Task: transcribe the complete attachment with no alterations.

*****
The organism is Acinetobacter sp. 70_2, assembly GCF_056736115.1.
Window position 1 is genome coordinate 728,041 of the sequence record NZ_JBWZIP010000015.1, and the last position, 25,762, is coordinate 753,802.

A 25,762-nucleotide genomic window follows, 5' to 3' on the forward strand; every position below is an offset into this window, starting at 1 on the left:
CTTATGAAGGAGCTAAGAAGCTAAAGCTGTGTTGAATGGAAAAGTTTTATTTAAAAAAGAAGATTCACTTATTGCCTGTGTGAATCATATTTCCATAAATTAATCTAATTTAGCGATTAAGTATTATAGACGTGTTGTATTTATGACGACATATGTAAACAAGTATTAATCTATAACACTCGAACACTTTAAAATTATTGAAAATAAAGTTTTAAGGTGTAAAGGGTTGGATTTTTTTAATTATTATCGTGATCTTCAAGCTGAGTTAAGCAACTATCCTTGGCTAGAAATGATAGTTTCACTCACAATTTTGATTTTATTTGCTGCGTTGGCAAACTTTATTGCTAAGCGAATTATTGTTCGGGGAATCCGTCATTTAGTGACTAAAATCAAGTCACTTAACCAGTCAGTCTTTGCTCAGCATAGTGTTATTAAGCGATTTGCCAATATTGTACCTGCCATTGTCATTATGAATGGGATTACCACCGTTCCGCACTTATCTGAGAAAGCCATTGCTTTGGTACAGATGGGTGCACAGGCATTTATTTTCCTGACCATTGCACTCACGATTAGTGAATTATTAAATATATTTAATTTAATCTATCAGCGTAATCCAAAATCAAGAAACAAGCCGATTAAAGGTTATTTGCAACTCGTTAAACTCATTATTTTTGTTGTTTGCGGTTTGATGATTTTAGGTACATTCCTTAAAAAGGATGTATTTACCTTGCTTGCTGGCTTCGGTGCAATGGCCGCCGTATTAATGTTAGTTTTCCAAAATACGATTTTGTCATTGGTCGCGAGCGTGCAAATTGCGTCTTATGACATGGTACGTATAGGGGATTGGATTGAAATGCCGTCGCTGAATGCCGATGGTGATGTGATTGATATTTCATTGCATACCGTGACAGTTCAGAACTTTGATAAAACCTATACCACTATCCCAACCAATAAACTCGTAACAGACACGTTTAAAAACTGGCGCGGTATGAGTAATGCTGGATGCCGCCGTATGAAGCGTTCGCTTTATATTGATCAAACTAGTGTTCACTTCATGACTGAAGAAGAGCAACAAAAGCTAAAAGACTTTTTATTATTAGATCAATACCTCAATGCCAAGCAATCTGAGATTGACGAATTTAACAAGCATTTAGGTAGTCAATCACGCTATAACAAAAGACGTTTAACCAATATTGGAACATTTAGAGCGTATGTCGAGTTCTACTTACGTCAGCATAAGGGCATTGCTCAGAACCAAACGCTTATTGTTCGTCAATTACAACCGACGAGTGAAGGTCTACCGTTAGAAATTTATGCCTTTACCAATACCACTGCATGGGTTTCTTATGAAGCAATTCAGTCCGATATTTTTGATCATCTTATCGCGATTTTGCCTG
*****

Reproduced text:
The organism is Acinetobacter sp. 70_2, assembly GCF_056736115.1.
Window position 1 is genome coordinate 728,041 of the sequence record NZ_JBWZIP010000015.1, and the last position, 25,762, is coordinate 753,802.

A 25,762-nucleotide genomic window follows, 5' to 3' on the forward strand; every position below is an offset into this window, starting at 1 on the left:
CTTATGAAGGAGCTAAGAAGCTAAAGCTGTGTTGAATGGAAAAGTTTTATTTAAAAAAGAAGATTCACTTATTGCCTGTGTGAATCATATTTCCATAAATTAATCTAATTTAGCGATTAAGTATTATAGACGTGTTGTATTTATGACGACATATGTAAACAAGTATTAATCTATAACACTCGAACACTTTAAAATTATTGAAAATAAAGTTTTAAGGTGTAAAGGGTTGGATTTTTTTAATTATTATCGTGATCTTCAAGCTGAGTTAAGCAACTATCCTTGGCTAGAAATGATAGTTTCACTCACAATTTTGATTTTATTTGCTGCGTTGGCAAACTTTATTGCTAAGCGAATTATTGTTCGGGGAATCCGTCATTTAGTGACTAAAATCAAGTCACTTAACCAGTCAGTCTTTGCTCAGCATAGTGTTATTAAGCGATTTGCCAATATTGTACCTGCCATTGTCATTATGAATGGGATTACCACCGTTCCGCACTTATCTGAGAAAGCCATTGCTTTGGTACAGATGGGTGCACAGGCATTTATTTTCCTGACCATTGCACTCACGATTAGTGAATTATTAAATATATTTAATTTAATCTATCAGCGTAATCCAAAATCAAGAAACAAGCCGATTAAAGGTTATTTGCAACTCGTTAAACTCATTATTTTTGTTGTTTGCGGTTTGATGATTTTAGGTACATTCCTTAAAAAGGATGTATTTACCTTGCTTGCTGGCTTCGGTGCAATGGCCGCCGTATTAATGTTAGTTTTCCAAAATACGATTTTGTCATTGGTCGCGAGCGTGCAAATTGCGTCTTATGACATGGTACGTATAGGGGATTGGATTGAAATGCCGTCGCTGAATGCCGATGGTGATGTGATTGATATTTCATTGCATACCGTGACAGTTCAGAACTTTGATAAAACCTATACCACTATCCCAACCAATAAACTCGTAACAGACACGTTTAAAAACTGGCGCGGTATGAGTAATGCTGGATGCCGCCGTATGAAGCGTTCGCTTTATATTGATCAAACTAGTGTTCACTTCATGACTGAAGAAGAGCAACAAAAGCTAAAAGACTTTTTATTATTAGATCAATACCTCAATGCCAAGCAATCTGAGATTGACGAATTTAACAAGCATTTAGGTAGTCAATCACGCTATAACAAAAGACGTTTAACCAATATTGGAACATTTAGAGCGTATGTCGAGTTCTACTTACGTCAGCATAAGGGCATTGCTCAGAACCAAACGCTTATTGTTCGTCAATTACAACCGACGAGTGAAGGTCTACCGTTAGAAATTTATGCCTTTACCAATACCACTGCATGGGTTTCTTATGAAGCAATTCAGTCCGATATTTTTGATCATCTTATCGCGATTTTGCCTG